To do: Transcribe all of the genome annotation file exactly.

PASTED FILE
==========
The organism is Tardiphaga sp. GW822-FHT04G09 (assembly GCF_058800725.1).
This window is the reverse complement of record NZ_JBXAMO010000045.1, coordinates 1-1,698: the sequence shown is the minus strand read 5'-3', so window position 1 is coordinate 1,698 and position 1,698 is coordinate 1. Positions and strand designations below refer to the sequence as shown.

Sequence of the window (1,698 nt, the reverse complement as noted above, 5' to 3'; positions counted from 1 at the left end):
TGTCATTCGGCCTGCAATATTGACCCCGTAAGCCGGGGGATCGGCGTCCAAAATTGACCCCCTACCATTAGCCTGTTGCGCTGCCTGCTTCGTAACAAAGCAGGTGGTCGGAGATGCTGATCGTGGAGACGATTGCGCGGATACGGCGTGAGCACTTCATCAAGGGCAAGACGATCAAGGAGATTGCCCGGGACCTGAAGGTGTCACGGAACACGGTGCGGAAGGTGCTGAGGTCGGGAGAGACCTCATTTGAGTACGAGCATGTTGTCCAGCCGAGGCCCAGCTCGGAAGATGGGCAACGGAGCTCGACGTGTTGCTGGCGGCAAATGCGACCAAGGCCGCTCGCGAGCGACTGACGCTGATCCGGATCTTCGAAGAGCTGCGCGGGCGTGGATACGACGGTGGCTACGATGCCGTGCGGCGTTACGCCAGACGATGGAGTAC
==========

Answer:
The organism is Tardiphaga sp. GW822-FHT04G09 (assembly GCF_058800725.1).
This window is the reverse complement of record NZ_JBXAMO010000045.1, coordinates 1-1,698: the sequence shown is the minus strand read 5'-3', so window position 1 is coordinate 1,698 and position 1,698 is coordinate 1. Positions and strand designations below refer to the sequence as shown.

Sequence of the window (1,698 nt, the reverse complement as noted above, 5' to 3'; positions counted from 1 at the left end):
TGTCATTCGGCCTGCAATATTGACCCCGTAAGCCGGGGGATCGGCGTCCAAAATTGACCCCCTACCATTAGCCTGTTGCGCTGCCTGCTTCGTAACAAAGCAGGTGGTCGGAGATGCTGATCGTGGAGACGATTGCGCGGATACGGCGTGAGCACTTCATCAAGGGCAAGACGATCAAGGAGATTGCCCGGGACCTGAAGGTGTCACGGAACACGGTGCGGAAGGTGCTGAGGTCGGGAGAGACCTCATTTGAGTACGAGCATGTTGTCCAGCCGAGGCCCAGCTCGGAAGATGGGCAACGGAGCTCGACGTGTTGCTGGCGGCAAATGCGACCAAGGCCGCTCGCGAGCGACTGACGCTGATCCGGATCTTCGAAGAGCTGCGCGGGCGTGGATACGACGGTGGCTACGATGCCGTGCGGCGTTACGCCAGACGATGGAGTAC